Preparing myself
At school we talked about how to help families go through a loss, but I think you can never really understand it or fully grasp it until you experience it. It would have been nice to hear from other professionals about how hard it is to lose patient after patient and to try to stay connected to the families, but at the same time, protect yourself. At the same time, I think it’s something you have to experience yourself. No one understands what you go through at the hospital unless they work here with you. You can go home and talk to somebody about it but they don’t fully grasp it.

Kristen Fowler, Child Life Specialist


Could we have helped you prepare more?
After a patient has passed away, sometimes we have meetings with the families, and the question sometimes comes up: “Could we have helped you prepare for this if there is a way to prepare?” There are some that say “Every day after the transplant was a gift, we were preparing for this since we were told our child would not survive.” Others say “You can never be prepared.”

Heather Bastardi, RN, Nurse


Helping families think through different issues
I think one of my main goals is to have families feel supported in whatever is their need. Also, that they feel not judged. I listen to them, respect them, learn about them, and I have to listen all the time for cues. I think it is beholden on me, and our team, to offer them choices very gently. To think about things that might fit within their culture, their family beliefs, and their faith and to not be afraid to bring things up. I always bring things up with a caveat. What I usually say is, “You know some families have taught me that this is how they would like to do it, other families have chosen this. I am here to support you in whatever makes sense for you. But, perhaps together we can think about what your child might want and what might be most meaningful for him or her and also, what your needs are and that is the parents and that is the brothers and sisters.”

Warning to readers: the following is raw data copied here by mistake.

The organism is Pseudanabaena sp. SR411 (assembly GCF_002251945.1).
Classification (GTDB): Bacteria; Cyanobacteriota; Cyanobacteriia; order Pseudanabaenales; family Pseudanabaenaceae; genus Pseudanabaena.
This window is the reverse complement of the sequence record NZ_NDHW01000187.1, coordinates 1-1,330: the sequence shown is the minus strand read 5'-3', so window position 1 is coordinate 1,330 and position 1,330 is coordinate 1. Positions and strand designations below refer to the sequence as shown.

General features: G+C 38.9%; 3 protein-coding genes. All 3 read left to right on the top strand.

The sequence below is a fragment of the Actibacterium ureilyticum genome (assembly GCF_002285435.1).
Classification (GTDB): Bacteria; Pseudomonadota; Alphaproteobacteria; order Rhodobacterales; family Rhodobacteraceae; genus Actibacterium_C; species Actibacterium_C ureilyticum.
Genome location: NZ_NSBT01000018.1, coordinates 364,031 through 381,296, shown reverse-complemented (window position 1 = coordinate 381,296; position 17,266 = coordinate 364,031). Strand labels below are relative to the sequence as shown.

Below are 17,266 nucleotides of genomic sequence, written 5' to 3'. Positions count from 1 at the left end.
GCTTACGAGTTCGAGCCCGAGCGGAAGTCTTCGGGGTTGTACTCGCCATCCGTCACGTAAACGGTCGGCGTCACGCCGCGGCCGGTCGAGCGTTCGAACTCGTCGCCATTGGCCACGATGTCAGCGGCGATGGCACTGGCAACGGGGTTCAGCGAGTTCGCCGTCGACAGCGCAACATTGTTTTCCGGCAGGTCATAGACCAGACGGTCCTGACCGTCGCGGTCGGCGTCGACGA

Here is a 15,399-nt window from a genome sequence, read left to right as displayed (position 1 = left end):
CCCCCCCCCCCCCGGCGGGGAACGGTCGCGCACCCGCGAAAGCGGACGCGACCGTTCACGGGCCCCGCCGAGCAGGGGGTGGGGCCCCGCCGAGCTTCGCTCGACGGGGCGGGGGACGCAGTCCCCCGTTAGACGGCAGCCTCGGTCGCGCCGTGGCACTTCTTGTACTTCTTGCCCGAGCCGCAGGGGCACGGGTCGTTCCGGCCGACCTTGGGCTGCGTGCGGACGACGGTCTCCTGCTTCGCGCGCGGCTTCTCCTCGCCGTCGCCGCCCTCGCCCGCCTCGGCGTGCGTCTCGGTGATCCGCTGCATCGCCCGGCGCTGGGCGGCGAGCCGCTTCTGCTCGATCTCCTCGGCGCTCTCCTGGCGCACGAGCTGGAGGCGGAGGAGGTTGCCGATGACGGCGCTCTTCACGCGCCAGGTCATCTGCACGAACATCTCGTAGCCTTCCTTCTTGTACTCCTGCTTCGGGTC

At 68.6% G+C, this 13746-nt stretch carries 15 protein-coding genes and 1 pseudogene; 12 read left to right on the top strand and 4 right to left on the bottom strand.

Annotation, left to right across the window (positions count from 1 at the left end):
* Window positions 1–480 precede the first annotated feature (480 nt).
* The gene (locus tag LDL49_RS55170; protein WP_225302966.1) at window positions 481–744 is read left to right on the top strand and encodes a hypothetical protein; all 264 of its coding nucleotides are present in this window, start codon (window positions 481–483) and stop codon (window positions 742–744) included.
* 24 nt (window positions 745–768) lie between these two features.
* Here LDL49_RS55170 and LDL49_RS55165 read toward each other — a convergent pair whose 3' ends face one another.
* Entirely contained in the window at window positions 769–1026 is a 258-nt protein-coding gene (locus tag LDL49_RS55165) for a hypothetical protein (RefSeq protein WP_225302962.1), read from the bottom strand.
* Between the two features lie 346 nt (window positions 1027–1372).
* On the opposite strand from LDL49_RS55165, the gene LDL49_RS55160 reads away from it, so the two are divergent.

Another goal I have is that hopefully families will not have regrets about what they did or did not do. I think parents almost always are going to question or feel guilty about some things. I often think: “What can I do to offer, to suggest, to allow for experiences to occur in way that makes sense for the family?”

Janet Duncan RN, Palliative and Advanced Care Team


Creating legacies
Some of the activities we frequently do is take pictures and other any legacy building things. I love to do pictures with their handprints. We’ll do a handprint and I’ll turn it into a sun and hang it up in their room. When they’re in the hospital, I try to take pictures. I always encourage the families to take pictures and the older siblings to journal. I’ll have the kids make “All About Me” posters and hang them up on their doors here in the hospital just to get the medical team to know who they are. At the bottom I try to have “My Three Wishes” and have the kids try to fill them out or if they’re infants the parents will fill them out. It’s neat to see the teens, children, and parents fill them out and how they change over the course of their life and their disease and their health. It’s always enlightening to see. I try to create and keep those legacies going and prepare for the worst but hope for the best. The things that are so important to parents after their child passes on are the journals and the pictures.

Kristen Fowler, Child Life Specialist